You probably want your node.js server to respond to requests that are coming in, specially when you are building a website. This can be complex and quite tedious to implement in vanilla node.js. Luckily express.js has done this for you.
Your node.js server needs to respond to event the most basic HTTP requests. If it doesn’t your website would be very boring. Express.js has functions for the 23( I thought there were like 8… :P ) most common HTTP methods. They all work in the same way. For example, to respond to an HTTP GET method on the root url you can do this:
Let’s dissect this piece. The app object is defined earlier and holds the current instance of the Express app. This object is instantiated at the beginning of your app.js file if you followed the description in my previous tutorial…
On the app object the get function is called. The first parameter of this function hold the URL on which the GET method should be handled. The second parameter is a function that is called when a request to the URL from the first parameter is coming in. This function has to have 2 parameters itself, an object containing all information of the request and an object you can use to create a response. In this case its send function is called with a string. This string will be send back to the client.
In a real-world application you probably end up with a lot of routes and handlers. You don’t want all of these handled inside you app.js. Express.js has you covered. This should be already inside the default app.js:
and if we look at that file at ./routes/index:
In the first part you can see that the index file is loaded with require. A few lines below that it is used. Instead of the get function the use function is used this time. Again, its first parameter is the route to cover, the second a Router object from Express.js. And that is it as far as the app.js goes. You’ll probably end up with a whole list of these use functions. The use function can be used for a lot more than only routing. If you want to use logging or authentication, this function can be used to specify middleware for that as well. Often the path parameter is omitted than.
The second part is located inside the ./routes folder by default. In this case I’m showing the default index.js file that’s in there. Right at the start of the file it loads ‘express’ and initialized the router.
After that the get function is called, again with a path. That path however starts at the location that is used in the app.js file. So for example when you do something like “app.use(‘/users/’,users);” in your app.js file, the path you use in the users.js file may look like “router.put(‘/description’, someFunction)”. In that case the URL for which the HTTP PUT verb handles “http://yourdomain.com/users/description”.
Handling query parameters
With handling calls to certain URLs, you also want to be able to handle query parameters or the message body send to that URL. Both are handled differently, so first let’s look at the query parameters.
Take the following URL: “http://yourdomain.com/users/p?name=sorskoot”. In the handling of the HTTP GET, you want to get access to the name parameter.
It’s nice to be able to use ‘ ? ‘ and stuff in the URL, but I personally would rather have the URL written like: “http://yourdomain.com/users/p/sorskoot”. In situations like that, express.js provides us with the solution. You can add a ‘ : ‘ to the path argument followed by the name of the parameter and the rest is handled automatically. The code would look like this in that case:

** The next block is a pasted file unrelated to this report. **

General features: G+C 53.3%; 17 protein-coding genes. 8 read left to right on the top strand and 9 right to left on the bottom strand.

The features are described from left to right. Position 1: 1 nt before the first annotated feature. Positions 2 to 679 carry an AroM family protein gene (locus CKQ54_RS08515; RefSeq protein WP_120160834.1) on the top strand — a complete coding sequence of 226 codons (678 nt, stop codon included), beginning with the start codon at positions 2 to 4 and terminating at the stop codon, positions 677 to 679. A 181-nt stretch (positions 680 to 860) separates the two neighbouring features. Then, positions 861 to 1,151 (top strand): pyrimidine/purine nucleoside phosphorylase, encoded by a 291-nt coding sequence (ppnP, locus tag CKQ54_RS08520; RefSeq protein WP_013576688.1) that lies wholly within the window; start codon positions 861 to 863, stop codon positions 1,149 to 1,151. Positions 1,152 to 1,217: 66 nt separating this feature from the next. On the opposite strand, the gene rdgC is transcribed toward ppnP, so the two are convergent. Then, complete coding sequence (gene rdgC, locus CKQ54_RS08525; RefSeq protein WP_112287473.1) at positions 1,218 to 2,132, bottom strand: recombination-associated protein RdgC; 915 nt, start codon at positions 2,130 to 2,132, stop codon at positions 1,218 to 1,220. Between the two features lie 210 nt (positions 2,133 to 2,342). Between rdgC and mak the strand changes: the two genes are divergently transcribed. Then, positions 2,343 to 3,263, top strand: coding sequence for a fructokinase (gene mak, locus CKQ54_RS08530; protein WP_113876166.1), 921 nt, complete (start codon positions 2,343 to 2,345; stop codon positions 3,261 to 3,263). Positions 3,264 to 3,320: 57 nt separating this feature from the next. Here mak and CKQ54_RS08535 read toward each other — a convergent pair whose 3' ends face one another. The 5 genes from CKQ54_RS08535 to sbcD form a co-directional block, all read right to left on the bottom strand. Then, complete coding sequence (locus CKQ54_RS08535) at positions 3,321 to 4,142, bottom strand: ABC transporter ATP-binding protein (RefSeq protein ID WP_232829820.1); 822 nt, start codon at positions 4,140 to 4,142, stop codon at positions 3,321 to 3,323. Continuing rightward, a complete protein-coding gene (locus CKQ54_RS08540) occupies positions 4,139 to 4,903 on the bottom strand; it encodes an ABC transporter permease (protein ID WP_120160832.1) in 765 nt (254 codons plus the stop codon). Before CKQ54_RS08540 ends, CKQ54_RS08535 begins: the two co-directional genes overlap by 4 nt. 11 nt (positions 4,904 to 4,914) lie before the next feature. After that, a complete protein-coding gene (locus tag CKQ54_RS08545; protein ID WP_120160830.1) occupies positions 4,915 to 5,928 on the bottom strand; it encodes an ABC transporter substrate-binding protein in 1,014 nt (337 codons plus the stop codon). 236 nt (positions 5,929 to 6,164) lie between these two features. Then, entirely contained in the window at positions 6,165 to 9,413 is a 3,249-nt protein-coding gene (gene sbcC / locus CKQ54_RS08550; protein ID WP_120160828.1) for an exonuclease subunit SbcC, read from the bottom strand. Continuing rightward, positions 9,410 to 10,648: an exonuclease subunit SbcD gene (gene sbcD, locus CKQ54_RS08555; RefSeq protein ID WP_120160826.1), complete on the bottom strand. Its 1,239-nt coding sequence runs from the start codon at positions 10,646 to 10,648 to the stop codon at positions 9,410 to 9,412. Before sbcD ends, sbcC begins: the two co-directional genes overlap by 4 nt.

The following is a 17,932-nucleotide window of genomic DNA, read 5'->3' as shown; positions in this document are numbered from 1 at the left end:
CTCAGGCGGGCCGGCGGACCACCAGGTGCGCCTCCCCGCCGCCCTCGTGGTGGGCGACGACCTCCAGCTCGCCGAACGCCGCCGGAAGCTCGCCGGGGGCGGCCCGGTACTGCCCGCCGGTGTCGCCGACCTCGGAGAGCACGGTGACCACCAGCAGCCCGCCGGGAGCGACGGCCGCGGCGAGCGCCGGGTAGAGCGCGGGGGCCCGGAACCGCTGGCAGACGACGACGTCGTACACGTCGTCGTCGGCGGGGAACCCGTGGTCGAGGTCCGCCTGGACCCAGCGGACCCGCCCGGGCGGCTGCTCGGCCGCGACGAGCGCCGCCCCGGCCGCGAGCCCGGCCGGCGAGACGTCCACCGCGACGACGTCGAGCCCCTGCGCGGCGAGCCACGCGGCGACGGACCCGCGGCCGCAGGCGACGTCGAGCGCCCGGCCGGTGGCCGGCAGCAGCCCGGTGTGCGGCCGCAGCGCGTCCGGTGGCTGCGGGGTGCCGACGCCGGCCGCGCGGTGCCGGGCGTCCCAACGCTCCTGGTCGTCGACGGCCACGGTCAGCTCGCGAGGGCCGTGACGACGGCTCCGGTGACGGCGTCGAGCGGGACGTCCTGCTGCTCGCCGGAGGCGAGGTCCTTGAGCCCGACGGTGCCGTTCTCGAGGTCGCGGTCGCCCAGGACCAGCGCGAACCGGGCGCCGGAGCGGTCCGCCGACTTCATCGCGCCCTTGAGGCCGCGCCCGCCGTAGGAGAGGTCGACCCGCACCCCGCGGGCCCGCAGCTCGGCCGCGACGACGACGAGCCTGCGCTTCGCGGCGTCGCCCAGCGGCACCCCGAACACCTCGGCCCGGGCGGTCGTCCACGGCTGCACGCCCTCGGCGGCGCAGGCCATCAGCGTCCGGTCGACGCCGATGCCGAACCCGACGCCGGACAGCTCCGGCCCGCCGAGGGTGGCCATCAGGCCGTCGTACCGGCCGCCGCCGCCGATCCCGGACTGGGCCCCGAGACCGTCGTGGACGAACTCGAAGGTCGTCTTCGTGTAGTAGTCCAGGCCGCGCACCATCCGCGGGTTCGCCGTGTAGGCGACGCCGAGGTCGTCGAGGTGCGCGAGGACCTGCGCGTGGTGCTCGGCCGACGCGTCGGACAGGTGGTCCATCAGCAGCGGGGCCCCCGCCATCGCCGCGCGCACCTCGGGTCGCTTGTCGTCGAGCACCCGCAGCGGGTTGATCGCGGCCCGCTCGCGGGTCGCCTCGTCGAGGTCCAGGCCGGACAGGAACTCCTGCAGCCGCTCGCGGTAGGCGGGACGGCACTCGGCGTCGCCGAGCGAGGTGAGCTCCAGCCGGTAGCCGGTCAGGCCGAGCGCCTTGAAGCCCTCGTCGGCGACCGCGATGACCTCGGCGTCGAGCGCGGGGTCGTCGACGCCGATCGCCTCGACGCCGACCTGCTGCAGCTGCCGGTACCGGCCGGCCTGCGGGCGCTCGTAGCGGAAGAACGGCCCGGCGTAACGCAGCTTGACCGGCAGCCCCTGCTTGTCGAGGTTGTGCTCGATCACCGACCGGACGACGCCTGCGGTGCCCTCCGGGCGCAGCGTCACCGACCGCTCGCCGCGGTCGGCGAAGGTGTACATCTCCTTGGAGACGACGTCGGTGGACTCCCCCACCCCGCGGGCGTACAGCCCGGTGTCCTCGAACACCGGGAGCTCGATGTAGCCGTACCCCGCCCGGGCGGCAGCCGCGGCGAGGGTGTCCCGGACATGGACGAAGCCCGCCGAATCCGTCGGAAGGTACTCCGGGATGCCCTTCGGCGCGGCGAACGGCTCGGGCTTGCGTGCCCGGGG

Now what if we want to use an HTTP POST? We don’t have a query string to pick parameters from. In that case we don’t use the params property, but the body property of the req argument. In the case below I want to POST something to “http://yourdomain.com/users/p”. Inside my users.js file I can handle this like:
More advanced routing
Sometimes you need to do more than one thing on a certain request or URL. Express.js provides a mechanism to have the routing being continuously checked. By calling the next() function that is passed to the route handler you do exactly that. You can have multiple callback handlers on the exact same route.
There are two more functions on the route that can be very useful when chaining handlers, ‘router.all()’ and ‘router.param()’. The ‘router.all()’ is similar to the ‘router.use()’ function, except that it handles all HTTP verbs. The ‘router.param()’ function adds a callback that triggers on the parameters. This function takes the name of the url parameter as an argument and is called when a url is routed that contains that parameter.
This means that you can have a routers that handle every path, that handle the parameters and that handle the HTTP verbs:
Keep in mind that the order of registering the handlers is significant. The param function is always called before the use of that parameter. But placing the all function after the get function, this having the wildcard path ‘ * ‘ later than the much tighter ‘/p/:name’ will cause the all function not being called.
Working with the response
When you are done handling the route you’ll probably want to send some response back to the client. There are a lot of specialized function you can use. I’m going to give you some information on the most common.
‘res.send()’ sends a response back to the client. This can be pretty much everything, a string, a JSON object or a Buffer. The content-length header is set automatically.
‘res.json()’ can be used to send a piece of JSON back to the client. Even though you can send JSON back using the send function, the json function provide a little bit more customization on the data. For example, you can specify the number of spaces used or specify a replacer function to further customize the parsing.
The last one I like to mention is ‘res.render()‘. This function uses to specified view engine to render a template to HTML.
Here are a few examples: